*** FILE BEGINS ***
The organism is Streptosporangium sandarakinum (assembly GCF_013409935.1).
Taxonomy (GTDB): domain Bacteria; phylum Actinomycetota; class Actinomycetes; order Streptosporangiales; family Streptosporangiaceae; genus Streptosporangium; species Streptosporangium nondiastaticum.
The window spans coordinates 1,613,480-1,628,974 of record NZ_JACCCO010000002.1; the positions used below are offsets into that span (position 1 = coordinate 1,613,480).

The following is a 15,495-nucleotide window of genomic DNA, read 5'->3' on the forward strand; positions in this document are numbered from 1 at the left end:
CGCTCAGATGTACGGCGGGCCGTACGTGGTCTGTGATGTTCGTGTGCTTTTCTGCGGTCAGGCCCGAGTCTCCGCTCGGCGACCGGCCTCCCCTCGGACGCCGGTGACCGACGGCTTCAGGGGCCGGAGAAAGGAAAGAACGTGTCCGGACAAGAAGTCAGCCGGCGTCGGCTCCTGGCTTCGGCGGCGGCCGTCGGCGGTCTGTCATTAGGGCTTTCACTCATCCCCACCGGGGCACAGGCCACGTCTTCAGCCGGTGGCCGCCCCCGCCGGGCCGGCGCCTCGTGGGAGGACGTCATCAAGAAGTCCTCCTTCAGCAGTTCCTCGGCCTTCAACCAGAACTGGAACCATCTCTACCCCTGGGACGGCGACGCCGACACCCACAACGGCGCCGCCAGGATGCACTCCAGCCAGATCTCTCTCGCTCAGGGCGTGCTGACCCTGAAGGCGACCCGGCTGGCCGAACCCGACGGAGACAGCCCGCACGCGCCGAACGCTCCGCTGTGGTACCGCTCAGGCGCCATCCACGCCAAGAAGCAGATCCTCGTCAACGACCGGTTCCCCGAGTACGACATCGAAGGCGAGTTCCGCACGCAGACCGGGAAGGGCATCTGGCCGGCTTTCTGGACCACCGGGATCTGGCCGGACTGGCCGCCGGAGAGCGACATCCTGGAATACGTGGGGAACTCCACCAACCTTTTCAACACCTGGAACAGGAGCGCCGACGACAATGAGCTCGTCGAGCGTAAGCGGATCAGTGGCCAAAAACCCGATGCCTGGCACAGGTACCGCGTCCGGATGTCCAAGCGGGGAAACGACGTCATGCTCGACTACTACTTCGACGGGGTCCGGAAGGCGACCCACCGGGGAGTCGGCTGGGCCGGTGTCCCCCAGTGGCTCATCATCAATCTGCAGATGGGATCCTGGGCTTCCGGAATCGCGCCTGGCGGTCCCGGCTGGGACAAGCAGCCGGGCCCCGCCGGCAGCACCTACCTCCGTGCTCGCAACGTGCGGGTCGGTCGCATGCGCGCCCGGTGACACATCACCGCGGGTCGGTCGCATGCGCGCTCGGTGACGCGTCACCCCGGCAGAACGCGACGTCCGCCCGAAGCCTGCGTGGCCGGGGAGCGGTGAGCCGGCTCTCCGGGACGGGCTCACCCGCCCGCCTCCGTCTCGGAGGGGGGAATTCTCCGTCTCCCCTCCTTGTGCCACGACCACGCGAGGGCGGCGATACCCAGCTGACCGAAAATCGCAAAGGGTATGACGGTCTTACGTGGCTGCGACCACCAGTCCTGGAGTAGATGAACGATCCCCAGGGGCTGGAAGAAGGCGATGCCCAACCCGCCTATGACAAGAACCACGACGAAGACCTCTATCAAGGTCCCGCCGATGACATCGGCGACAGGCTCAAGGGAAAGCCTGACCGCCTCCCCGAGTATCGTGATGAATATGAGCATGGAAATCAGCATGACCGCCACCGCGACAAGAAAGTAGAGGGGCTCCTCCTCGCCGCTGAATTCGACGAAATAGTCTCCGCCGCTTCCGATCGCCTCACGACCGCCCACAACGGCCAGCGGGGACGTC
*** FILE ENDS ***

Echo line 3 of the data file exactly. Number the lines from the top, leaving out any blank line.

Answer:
The window spans coordinates 1,613,480-1,628,974 of record NZ_JACCCO010000002.1; the positions used below are offsets into that span (position 1 = coordinate 1,613,480).